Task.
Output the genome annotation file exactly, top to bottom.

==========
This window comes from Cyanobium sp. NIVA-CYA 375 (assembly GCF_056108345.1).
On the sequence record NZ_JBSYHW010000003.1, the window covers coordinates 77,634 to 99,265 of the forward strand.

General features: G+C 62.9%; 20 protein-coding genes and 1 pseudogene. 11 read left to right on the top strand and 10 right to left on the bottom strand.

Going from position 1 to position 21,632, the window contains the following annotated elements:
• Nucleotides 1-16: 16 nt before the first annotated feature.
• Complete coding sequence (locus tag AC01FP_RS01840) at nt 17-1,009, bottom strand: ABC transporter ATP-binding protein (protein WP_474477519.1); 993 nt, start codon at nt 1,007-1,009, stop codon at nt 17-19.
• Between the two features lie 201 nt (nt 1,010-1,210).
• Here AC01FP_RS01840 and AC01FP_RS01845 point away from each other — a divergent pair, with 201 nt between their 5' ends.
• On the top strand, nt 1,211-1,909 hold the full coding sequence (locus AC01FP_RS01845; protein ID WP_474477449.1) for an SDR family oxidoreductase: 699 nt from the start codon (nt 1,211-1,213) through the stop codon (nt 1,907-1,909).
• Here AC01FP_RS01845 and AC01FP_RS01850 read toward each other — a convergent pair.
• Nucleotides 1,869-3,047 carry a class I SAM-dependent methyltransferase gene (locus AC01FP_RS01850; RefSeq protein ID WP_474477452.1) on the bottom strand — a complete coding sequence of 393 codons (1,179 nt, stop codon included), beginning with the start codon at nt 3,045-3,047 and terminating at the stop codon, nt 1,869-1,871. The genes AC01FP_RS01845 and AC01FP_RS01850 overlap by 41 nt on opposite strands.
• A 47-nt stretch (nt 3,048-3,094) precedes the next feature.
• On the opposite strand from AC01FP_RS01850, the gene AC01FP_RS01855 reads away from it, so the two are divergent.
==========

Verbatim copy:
This window comes from Cyanobium sp. NIVA-CYA 375 (assembly GCF_056108345.1).
On the sequence record NZ_JBSYHW010000003.1, the window covers coordinates 77,634 to 99,265 of the forward strand.

General features: G+C 62.9%; 20 protein-coding genes and 1 pseudogene. 11 read left to right on the top strand and 10 right to left on the bottom strand.

Going from position 1 to position 21,632, the window contains the following annotated elements:
• Nucleotides 1-16: 16 nt before the first annotated feature.
• Complete coding sequence (locus tag AC01FP_RS01840) at nt 17-1,009, bottom strand: ABC transporter ATP-binding protein (protein WP_474477519.1); 993 nt, start codon at nt 1,007-1,009, stop codon at nt 17-19.
• Between the two features lie 201 nt (nt 1,010-1,210).
• Here AC01FP_RS01840 and AC01FP_RS01845 point away from each other — a divergent pair, with 201 nt between their 5' ends.
• On the top strand, nt 1,211-1,909 hold the full coding sequence (locus AC01FP_RS01845; protein ID WP_474477449.1) for an SDR family oxidoreductase: 699 nt from the start codon (nt 1,211-1,213) through the stop codon (nt 1,907-1,909).
• Here AC01FP_RS01845 and AC01FP_RS01850 read toward each other — a convergent pair.
• Nucleotides 1,869-3,047 carry a class I SAM-dependent methyltransferase gene (locus AC01FP_RS01850; RefSeq protein ID WP_474477452.1) on the bottom strand — a complete coding sequence of 393 codons (1,179 nt, stop codon included), beginning with the start codon at nt 3,045-3,047 and terminating at the stop codon, nt 1,869-1,871. The genes AC01FP_RS01845 and AC01FP_RS01850 overlap by 41 nt on opposite strands.
• A 47-nt stretch (nt 3,048-3,094) precedes the next feature.
• On the opposite strand from AC01FP_RS01850, the gene AC01FP_RS01855 reads away from it, so the two are divergent.